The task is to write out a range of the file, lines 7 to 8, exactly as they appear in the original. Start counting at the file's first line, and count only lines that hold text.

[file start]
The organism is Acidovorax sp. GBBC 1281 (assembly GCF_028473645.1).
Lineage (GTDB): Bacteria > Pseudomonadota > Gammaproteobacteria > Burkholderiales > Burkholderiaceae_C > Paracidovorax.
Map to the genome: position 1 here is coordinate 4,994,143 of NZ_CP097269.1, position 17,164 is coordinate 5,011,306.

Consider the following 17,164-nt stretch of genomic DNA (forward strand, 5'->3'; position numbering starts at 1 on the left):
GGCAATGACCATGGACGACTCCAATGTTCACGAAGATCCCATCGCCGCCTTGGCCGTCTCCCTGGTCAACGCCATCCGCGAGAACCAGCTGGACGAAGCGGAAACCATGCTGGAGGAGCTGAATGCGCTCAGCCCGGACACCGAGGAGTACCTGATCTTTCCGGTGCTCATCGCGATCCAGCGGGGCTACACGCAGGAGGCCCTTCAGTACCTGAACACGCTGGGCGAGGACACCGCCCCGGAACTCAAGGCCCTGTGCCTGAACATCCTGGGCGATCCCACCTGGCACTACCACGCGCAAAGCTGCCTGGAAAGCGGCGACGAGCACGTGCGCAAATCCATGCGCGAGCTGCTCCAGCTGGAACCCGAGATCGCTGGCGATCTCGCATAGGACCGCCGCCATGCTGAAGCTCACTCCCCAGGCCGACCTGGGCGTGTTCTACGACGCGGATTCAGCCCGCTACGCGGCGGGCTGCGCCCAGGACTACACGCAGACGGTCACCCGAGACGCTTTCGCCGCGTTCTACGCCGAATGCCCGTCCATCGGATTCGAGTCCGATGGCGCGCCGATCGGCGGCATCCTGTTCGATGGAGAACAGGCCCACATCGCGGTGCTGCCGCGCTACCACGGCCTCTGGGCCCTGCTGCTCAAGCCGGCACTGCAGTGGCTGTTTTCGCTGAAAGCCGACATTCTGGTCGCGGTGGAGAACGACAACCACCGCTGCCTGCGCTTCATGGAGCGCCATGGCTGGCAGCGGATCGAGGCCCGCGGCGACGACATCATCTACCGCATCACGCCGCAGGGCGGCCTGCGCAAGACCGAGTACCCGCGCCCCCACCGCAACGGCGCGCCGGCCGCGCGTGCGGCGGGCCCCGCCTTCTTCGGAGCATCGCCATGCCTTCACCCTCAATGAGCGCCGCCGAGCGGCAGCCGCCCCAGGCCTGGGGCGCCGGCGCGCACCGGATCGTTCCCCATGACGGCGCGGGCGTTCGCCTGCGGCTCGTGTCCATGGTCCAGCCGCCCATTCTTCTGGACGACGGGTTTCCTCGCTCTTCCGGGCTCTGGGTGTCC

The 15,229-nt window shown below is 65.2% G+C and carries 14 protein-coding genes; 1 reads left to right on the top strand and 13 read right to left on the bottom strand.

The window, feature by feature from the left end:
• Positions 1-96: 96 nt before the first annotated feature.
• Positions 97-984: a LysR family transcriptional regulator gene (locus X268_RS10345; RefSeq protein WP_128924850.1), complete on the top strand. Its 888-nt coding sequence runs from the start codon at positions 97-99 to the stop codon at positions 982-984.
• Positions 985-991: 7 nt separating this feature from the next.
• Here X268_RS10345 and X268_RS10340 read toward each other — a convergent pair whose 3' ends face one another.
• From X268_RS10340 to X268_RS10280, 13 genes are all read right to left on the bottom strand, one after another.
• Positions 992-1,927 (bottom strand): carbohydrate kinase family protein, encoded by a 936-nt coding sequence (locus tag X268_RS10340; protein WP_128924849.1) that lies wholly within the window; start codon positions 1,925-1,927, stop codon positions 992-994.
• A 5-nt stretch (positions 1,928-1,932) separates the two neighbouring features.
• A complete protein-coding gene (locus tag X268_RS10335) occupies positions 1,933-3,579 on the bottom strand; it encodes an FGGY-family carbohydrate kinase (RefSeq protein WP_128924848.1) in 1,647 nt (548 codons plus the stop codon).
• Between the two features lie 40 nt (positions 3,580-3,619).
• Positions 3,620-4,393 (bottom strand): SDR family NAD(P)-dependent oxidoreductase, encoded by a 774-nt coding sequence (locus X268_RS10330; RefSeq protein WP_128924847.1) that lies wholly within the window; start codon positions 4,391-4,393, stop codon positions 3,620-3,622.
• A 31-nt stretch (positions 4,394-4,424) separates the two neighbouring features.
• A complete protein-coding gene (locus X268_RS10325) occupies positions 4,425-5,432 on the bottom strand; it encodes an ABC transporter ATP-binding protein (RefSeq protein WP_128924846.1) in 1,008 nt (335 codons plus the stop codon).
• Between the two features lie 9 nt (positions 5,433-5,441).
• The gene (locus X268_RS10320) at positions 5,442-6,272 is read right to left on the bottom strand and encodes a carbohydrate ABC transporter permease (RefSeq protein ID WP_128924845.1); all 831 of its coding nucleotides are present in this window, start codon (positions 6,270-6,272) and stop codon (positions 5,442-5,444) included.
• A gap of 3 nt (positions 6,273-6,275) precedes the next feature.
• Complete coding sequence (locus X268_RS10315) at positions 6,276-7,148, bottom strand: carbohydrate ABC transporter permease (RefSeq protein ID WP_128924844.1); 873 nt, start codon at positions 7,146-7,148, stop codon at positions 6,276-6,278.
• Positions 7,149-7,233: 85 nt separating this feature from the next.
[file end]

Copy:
The window, feature by feature from the left end:
• Positions 1-96: 96 nt before the first annotated feature.